You have a website; you are regularly publishing to your blog. You are networking on the regular and are active in Facebook groups and social media, but for some reason, your business isn’t growing.
You are barely scraping by but feel like you are always working, so why isn’t anything happening?
While it is great to blog regularly and be active in network groups and on social media, they aren’t going to provide the biggest bang for your buck when it comes to growing your service based business.
Those actions help to demonstrate your knowledge and capability, but they don’t explicitly say, hire me! That stuff may not even be seen by someone looking to hire for your services.
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You have to pitch your services, like say, pitch writing jobs, directly. A note at the end of a blog post pointing people to your services page may draw a few clients out, but it isn’t going to cut it.
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I’m going to bring up possibly the two most dreaded words in the freelance industry, and then I’m going to go over the fact that they aren’t your only option. The two words: job board. Ugh, I know.
However, companies posting on job boards are actively looking to hire someone. This means your (customized and well thought out) pitch is welcome.
Unfortunately, it also means that there are lots of other people pitching the same jobs. This may seem like a losing fight, but it’s not, because most people are lazy. They send out a generic bull shit pitch. This not only means that not everyone that pitches is real competition, but it also makes your excellent pitch stand out more.
After taking Gina Horkey’s 30 Days or Less to Freelance Writing Success Course, I signed up for Contena a monster job board. Contenta pulls together all the jobs from all the other job boards out there and puts them in one place and adds in the likely pay range and an easy way to pitch. Contena is not cheap, but it is a huge time saver. Which in that first year when I was still working a 9-5 allowed me to spend more time pitching and writing rather than tracking down jobs to pitch.
Job boards aren’t the only place to go looking for jobs to pitch, another less obvious place: Social Media
I’ve found many a writing job through active Facebook group communities, primarily FinCon. But Twitter and Instagram are also ripe for the freelance picking, #hiring will show tons of different jobs available. You can also follow accounts that are dedicated to sharing freelance writing jobs.
Alternatively, you could use social media to start interacting with someone you’d like to eventually write for and have it lead up to a warm pitch.
Pitch jobs that are in your niche and that you would actually want to get hired. Don’t bother with work you will end up dreading. Try to do a little research on the company or person you are pitching and only pitch if you think you would be a good fit for them. Don’t create more work for yourself chasing after leads that are not well suited for you.
No matter how you are finding jobs to pitch, just make sure you are actually pitching writing jobs or whatever job you want. If you find yourself surprised by how little work you have, check to see how many pitches you’ve sent out recently. Then make sure you’ve actually followed up on those pitches.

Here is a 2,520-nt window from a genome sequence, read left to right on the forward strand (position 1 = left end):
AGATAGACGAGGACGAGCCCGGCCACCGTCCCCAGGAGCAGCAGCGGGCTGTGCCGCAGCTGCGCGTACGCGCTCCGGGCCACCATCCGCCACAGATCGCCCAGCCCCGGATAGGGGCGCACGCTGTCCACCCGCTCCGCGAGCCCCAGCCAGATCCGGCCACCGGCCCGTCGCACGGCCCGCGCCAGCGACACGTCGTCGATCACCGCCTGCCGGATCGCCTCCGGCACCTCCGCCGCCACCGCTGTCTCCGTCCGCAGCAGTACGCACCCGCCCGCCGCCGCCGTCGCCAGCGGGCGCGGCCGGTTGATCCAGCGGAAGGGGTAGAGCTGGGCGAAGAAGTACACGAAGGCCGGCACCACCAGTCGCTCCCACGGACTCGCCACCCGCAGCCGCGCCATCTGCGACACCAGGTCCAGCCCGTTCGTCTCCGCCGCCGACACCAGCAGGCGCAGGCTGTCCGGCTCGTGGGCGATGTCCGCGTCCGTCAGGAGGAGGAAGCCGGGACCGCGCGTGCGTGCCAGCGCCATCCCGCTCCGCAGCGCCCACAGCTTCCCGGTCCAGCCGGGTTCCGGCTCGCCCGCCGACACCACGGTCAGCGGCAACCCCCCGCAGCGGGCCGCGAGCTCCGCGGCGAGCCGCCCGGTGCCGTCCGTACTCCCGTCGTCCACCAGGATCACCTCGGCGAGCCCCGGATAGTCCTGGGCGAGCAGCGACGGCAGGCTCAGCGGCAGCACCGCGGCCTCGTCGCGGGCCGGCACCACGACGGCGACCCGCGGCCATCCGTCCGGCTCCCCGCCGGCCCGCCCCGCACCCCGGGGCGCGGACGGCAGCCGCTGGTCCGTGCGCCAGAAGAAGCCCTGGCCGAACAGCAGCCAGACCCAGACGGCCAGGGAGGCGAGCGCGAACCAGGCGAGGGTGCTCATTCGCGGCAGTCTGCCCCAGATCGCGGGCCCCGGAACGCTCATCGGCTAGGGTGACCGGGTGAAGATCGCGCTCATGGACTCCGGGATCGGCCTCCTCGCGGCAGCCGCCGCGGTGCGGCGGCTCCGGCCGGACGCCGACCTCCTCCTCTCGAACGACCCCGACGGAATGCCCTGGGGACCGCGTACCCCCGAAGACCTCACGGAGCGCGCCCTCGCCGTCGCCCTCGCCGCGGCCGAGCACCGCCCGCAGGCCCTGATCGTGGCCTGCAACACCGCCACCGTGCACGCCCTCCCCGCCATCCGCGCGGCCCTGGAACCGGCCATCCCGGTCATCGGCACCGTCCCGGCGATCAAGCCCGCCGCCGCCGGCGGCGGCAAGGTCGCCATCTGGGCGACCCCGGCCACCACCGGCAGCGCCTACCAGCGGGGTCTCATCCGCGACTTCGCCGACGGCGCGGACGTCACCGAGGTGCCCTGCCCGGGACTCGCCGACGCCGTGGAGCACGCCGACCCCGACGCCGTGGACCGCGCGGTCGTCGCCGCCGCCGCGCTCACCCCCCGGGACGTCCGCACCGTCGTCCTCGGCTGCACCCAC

Creating a web site and working your social media but not pitching is kind of like an athlete working out, eating right, and practicing their skills and then deciding not to play in the game. Don’t take yourself out of the game. Make sure you are pitching on the regular. Yes, this means pitching even when you do have plenty of work, pitching regularly ensures that you are working regularly and steering clear of that feast or famine cycle.
Freelance Writing Tools & Resources I Recommend
I use Grammarly as a second pair of eyes to help me clean up and proofread my writing/typing. The best part is that it is free to use. You can install an extension on your web browser and it will check any writing you do online. While there is a paid premium version, you can get by with the free version for a long time. I only recently upgraded. If you want to know more about Grammarly, you can read my review.
Personally, I found the course, 30 Days or Less to Freelance Writing Success extremely helpful to get me started. It breaks everything you need to do, step by step so that by the time you get to pitching for jobs you are prepared and successful. For me, the course paid for itself when I got my first freelance writing job. I now earn between $2,000-$4,000 per month (check out my income reports) with freelance writing.
I used Contena when I was working my 9-5 and getting started freelance writing. It made it easy to find freelance writing jobs to pitch. While it's not a cheap Contena it is definitely worth it if you don't have a ton of time to spend looking for freelance writing jobs to pitch.
Contena pulls together pretty much all of the available freelance writing jobs out there into one place and will even notify you via email of ones in your niche. They also provide an estimate of how much you will make with each job.
Elizabeth Stapleton is the founder and voice behind Less Debt More Wine and ElizabethStapleton.com. She is a Pinterest marketer, online entrepreneur, and recovering attorney whose writing has been featured on Entrepreneur.com, The Huffington Post, The Penny Hoarder, Budgets Are Sexy, Credit Sesame, and Magnify Money. Additionally, she has been quoted in articles on Business Insider, Student Loan Hero, and Nerd Wallet.
8 Great Free Resources for Freelancers and Business Owners